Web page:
OAKLAND – Sonny Gray usually relishes the sight of the Seattle Mariners in the opposing dugout.
On Tuesday night, they turned the tables on the A’s right-hander. Gray was roughed up for six runs over five innings, and Oakland’s late-game rally came up just short in a 6-5 defeat.
Rather than capitalize on the momentum from Monday’s series-opening win, the A’s spent most of the night taking a step backward. As Gray (13-8) struggled to contain Mariners hitters, the A’s were generating nada against Seattle lefty James Paxton. They didn’t advance a runner past first base until the eighth inning, but then rallied. They got the tying run to second base with two outs in the ninth, but Josh Reddick grounded out softly to second against Fernando Rodney to end it.
Certainly the A’s entered the night with confidence behind Gray, given past history. He came in 4-0 with a 1.10 ERA in five career starts against them. But the right-hander never settled in and found his rhythm. He got through two scoreless innings, but he walked his first two hitters of the third and gave up Austin Jackson’s two-run single.
Two more runs came home in the fourth on Endy Chavez’s chopper that bounced up the middle and somehow became a double. Then Gray piped a 1-0 pitch to Kyle Seager in the fifth and the All-Star third baseman crushed it for a two-run homer to right to make it a 6-0 game.
That was too deep a hole for the A’s to climb out of, which was unfortunate for them considering the Los Angeles Angels fell 8-3 to the Houston Astros. With just 24 games remaining, the A’s can ill afford to squander opportunities to gain ground if they still have their sights set on the American League West crown.
Starting pitching report
Gray’s outing was a shocker given his past mastery of Seattle. He found trouble early when he issued back-to-back free passes to Chavez and Brad Miller in the third. Gray entered the night tied for fifth-most walks issued in the AL (62). On many a night he’s been able to pitch himself out of trouble. Not Tuesday.
Jackson’s two-run single gave Seattle the lead, then the Mariners chipped away with more in the fourth. Logan Morrison drilled a double to left-center to put runners on second and third. With the infield drawn in, Chavez hit a bouncer over the mound that second baseman Alberto Callaspo couldn’t get to. It trickled into center for a two-run base hit and when neither shortstop Jed Lowrie nor Callaspo covered second, Chavez kept hustling into second for a double that never should have happened.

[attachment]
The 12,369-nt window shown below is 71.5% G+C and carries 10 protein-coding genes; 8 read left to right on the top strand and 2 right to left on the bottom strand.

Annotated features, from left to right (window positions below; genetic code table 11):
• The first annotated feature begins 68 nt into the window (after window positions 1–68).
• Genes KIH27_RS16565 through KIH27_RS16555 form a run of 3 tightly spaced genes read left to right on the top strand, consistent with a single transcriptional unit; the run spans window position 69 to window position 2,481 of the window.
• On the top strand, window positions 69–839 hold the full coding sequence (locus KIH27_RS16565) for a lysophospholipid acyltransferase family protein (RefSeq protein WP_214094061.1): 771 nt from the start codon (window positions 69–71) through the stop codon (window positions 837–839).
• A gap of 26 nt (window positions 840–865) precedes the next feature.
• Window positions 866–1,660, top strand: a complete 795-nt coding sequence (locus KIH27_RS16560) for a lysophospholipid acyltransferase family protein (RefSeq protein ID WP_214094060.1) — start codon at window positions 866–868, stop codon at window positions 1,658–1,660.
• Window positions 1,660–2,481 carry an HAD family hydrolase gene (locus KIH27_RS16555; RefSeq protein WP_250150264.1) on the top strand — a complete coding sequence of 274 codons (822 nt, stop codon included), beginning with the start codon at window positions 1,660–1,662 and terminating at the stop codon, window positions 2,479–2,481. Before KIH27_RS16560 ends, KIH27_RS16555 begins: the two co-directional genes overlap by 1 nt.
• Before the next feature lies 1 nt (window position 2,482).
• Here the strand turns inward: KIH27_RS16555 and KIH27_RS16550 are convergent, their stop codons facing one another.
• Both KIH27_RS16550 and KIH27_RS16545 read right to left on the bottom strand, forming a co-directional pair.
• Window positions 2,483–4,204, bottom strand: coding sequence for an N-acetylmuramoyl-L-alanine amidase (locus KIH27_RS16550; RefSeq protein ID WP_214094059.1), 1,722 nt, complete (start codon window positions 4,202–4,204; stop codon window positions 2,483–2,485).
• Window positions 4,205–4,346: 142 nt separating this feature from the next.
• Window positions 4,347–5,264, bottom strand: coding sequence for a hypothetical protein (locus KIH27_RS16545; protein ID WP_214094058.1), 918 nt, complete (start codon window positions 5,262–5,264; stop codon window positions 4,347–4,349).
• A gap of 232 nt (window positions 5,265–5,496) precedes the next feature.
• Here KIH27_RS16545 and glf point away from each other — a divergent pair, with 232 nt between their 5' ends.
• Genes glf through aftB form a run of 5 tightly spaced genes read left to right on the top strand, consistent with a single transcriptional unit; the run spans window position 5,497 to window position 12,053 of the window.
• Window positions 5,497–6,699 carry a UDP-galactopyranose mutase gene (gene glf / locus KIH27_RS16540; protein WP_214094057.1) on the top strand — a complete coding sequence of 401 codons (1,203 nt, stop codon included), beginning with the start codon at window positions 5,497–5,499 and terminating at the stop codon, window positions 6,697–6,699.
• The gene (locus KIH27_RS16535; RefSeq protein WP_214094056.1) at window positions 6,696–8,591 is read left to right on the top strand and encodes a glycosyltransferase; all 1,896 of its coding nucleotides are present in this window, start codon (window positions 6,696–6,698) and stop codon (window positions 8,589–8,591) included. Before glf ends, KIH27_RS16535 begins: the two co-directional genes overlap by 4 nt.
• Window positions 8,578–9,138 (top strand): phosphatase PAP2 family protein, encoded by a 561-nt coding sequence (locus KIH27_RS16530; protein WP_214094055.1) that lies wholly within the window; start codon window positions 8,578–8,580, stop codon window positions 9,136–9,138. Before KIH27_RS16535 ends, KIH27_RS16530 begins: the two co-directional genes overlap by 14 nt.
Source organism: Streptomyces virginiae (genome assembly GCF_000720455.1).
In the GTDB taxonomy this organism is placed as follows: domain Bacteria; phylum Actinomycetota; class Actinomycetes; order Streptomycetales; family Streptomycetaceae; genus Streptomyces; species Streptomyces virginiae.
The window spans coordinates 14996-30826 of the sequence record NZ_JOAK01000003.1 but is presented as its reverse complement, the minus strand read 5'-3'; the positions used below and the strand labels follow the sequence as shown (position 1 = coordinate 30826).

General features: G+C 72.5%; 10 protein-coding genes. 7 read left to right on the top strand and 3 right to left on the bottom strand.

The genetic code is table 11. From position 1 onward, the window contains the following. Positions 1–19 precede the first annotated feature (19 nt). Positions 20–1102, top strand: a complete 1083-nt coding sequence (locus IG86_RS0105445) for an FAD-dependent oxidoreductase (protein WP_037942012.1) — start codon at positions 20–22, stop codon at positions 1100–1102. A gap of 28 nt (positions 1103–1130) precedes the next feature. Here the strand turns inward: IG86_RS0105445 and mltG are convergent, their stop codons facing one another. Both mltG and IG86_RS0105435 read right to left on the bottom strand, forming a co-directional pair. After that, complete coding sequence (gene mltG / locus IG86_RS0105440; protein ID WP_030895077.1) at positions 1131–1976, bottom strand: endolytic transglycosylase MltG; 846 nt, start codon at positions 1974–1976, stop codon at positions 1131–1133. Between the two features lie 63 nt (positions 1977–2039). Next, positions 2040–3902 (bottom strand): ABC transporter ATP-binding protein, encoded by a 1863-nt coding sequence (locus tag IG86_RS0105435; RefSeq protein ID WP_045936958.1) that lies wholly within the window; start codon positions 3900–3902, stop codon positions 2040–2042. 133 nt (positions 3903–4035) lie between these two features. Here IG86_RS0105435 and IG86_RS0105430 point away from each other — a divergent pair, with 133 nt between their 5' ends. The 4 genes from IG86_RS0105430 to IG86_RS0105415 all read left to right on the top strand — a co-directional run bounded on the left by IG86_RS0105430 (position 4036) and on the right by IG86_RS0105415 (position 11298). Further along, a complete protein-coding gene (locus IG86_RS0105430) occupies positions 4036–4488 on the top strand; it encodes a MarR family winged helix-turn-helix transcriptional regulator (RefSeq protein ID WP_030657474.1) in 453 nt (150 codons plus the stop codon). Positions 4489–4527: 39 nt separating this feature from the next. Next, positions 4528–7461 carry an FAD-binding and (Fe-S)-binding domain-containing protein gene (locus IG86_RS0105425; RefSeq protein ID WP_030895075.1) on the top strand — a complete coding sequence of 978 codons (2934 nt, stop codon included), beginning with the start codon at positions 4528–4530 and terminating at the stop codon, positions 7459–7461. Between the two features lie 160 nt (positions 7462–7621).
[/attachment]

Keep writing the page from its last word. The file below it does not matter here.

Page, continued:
Then Seager’s two-run blast in the fifth ensured that Gray wouldn’t be coming out for the sixth. Along with his dominant body of work against Seattle, Gray entered the night 11-2 with a 1.97 career ERA against AL West teams in general.
Tuesday’s effort was hardly ideal for a team leaning on its starting pitching as it tries to nail down a spot in the postseason.
At least Drew Pomeranz provided a bright spot in the pitching department. Freshly promoted back to the majors, the lefty entered in the sixth and delivered three-plus scoreless innings, allowing just one hit with three strikeouts.
At the plate
Paxton, a highly touted prospect who missed a large chunk of the season with a back injury, faced the minimum through six innings. His effort continued to spotlight a weakness of the A’s: Their struggles to hit left-handed starting pitching.
But the A’s woke up starting in the eighth, when pinch hitter Adam Dunn delivered an RBI single to get Oakalnd on the board. Craig Gentry added a two-run double to make it 6-3.
In the ninth, the A’s got consecutive two-out doubles form Derek Norris and pinch hitters Brandon Moss and Sam Fuld during a two-run rally against Fernando Rodney. But Reddick grounded out on a 1-0 pitch to end it, slamming his helmet down in the outfield grass in frustration.
In the field
Neither team committed an error.
A crowd of 23,859 was on hand.
Pitching matchups don’t get much better than Jon Lester (13-9, 2.55) vs. Felix Hernandez (13-5, 2.23). That’s on tap for Wednesday’s 12:35 p.m. series finale.